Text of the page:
Bring Charitable Giving Into Your Estate Plan
July 06, 2016
Sometimes retirement planning and estate planning go hand in hand. This is especially true when it comes to naming or changing beneficiaries for your retirement plan. It is important to know the rules surrounding plan beneficiaries, as decisions you make can have a big impact on your family.
Know the Rules
You generally can name anyone as your beneficiary: your children, your grandchildren, your next-door neighbor. You can also name a trust. But if you are married, the law requires that your spouse be the main, or primary, beneficiary of your company-sponsored retirement plan unless he or she waives that right in writing. This point can be especially important in the case of second marriages. A waiver may make sense if your new spouse is already set financially or if children from a previous marriage are more likely to need the money.
Keep in mind that only spouses can roll over assets to a tax-deferred individual retirement account (IRA). Non-spouse beneficiaries are not eligible for a tax-deferred transfer to an IRA, which means they will be subject to income taxes on any distribution they receive (as will spouses who do not roll over the assets).
You can name more than one beneficiary, but you will need to specify how much each person will receive in percentage terms. Otherwise, the distribution will be divided equally. Changes in your life, such as the birth of a child, can affect how many beneficiaries you may have. Again, with company-sponsored plans, spouses must waive their right to receive 100% of the assets if they are distributed to multiple beneficiaries.
Your beneficiary designation can also affect your own distributions during retirement. The distribution amounts you receive may depend largely on the age and relationship of your named primary beneficiary.
Keep Your Wishes Up-to-Date
When reviewing your overall estate plan, make sure to include your retirement plan and update your beneficiary designations if necessary. This will help ensure that the entire estate plan flows smoothly and that changes in your family structure are addressed. Also keep in mind that beneficiaries are paid directly as named. Wills generally do not override the directions given on your beneficiary designation form, so do not assume that changing your Will is enough to make sure your wishes for your retirement plan are carried out.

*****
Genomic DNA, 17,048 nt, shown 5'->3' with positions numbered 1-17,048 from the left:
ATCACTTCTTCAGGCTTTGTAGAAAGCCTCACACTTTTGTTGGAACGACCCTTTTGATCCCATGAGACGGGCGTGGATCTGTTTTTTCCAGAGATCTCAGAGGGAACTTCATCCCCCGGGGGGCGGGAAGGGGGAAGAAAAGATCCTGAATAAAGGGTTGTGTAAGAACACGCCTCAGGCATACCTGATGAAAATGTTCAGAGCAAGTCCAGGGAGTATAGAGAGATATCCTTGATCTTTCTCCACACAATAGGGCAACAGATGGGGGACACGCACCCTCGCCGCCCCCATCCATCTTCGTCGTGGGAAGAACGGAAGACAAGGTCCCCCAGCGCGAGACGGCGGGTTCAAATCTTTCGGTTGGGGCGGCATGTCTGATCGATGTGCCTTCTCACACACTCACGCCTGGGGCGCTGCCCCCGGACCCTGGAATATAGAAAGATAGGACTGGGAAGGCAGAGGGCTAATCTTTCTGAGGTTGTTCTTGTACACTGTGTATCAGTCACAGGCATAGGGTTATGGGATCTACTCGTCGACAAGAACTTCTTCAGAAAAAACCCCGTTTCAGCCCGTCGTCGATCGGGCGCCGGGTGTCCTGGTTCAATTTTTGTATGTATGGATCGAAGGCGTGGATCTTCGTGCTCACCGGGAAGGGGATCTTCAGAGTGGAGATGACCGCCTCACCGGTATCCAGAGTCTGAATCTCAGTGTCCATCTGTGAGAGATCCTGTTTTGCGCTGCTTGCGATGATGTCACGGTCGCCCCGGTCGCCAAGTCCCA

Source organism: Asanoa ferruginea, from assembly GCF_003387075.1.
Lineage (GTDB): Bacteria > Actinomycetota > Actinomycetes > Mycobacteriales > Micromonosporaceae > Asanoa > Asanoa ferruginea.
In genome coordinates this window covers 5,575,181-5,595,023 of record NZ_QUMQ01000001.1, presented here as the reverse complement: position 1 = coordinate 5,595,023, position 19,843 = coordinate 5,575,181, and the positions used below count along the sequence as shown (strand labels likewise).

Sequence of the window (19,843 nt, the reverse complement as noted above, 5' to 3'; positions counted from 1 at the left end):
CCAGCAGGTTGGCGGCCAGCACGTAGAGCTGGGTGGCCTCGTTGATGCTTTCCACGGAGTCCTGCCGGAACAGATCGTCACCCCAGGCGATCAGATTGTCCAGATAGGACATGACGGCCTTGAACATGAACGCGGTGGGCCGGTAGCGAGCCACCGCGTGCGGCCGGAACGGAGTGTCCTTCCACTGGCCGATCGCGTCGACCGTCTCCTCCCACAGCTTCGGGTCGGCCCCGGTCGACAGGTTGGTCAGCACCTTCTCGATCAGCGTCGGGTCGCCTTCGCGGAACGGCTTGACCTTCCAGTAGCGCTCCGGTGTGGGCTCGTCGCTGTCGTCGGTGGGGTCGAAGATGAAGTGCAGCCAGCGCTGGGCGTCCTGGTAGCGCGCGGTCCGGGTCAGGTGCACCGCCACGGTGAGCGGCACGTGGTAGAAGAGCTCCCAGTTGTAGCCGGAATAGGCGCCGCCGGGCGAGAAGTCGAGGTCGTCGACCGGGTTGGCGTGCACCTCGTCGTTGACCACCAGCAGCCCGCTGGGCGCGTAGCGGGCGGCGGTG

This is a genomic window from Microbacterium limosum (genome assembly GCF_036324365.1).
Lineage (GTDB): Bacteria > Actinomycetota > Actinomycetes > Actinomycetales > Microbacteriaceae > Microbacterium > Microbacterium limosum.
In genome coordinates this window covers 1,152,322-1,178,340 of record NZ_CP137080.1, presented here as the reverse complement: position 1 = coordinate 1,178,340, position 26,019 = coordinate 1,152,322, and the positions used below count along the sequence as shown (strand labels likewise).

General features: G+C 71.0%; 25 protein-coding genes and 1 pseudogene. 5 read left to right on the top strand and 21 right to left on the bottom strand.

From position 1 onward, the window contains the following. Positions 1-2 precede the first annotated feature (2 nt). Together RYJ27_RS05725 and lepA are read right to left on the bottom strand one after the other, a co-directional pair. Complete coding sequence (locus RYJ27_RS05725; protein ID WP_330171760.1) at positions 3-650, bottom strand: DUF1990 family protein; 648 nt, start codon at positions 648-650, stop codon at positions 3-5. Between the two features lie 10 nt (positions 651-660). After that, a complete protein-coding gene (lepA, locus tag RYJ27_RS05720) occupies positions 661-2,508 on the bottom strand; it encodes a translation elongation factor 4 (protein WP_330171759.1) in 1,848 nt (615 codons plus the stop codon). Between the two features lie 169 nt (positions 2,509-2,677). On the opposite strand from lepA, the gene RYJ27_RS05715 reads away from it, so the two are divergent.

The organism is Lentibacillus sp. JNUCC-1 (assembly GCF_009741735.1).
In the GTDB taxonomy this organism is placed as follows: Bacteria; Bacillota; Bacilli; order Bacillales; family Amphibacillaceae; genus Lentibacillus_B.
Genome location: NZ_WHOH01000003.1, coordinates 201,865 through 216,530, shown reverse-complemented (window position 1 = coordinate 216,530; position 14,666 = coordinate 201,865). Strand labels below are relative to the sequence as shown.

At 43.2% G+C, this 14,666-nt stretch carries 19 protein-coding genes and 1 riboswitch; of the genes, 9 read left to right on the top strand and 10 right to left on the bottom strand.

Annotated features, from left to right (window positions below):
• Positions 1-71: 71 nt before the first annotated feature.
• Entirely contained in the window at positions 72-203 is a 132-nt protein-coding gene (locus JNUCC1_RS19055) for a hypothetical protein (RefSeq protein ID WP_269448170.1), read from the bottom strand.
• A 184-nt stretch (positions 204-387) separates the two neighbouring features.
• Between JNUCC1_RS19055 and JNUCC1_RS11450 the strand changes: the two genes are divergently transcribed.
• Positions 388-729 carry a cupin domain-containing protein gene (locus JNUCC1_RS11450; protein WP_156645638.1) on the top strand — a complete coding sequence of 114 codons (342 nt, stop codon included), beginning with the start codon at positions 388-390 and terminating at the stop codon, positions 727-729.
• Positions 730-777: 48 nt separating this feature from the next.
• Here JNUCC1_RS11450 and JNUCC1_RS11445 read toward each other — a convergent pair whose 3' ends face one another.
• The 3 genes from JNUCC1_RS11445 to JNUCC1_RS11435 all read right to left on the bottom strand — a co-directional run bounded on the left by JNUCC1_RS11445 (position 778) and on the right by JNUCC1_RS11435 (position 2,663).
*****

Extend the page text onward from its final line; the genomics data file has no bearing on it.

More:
Consider all consequences, financial and emotional, when naming or changing beneficiaries for your retirement plan. You may want to seek the advice of a tax advisor or an estate planning attorney, as well as a qualified financial professional.
Any views or opinions expressed are those of Washington Trust Wealth Management. The information provided does not constitute legal, tax, or investment advice and it should not be relied on as such. It does not take into account any investor’s particular investment objectives, strategies, tax status, or investment horizon. Please consult with a financial counselor, attorney, or tax professional regarding your specific investment, legal, or tax situation. It should not be considered a solicitation to buy or an offer to provide investment advisory or other services. All information is current as of the date of this material and may change at any time without prior notice. The information provided is solely for informational purposes and has been obtained from sources believed to be reliable but its accuracy is not guaranteed.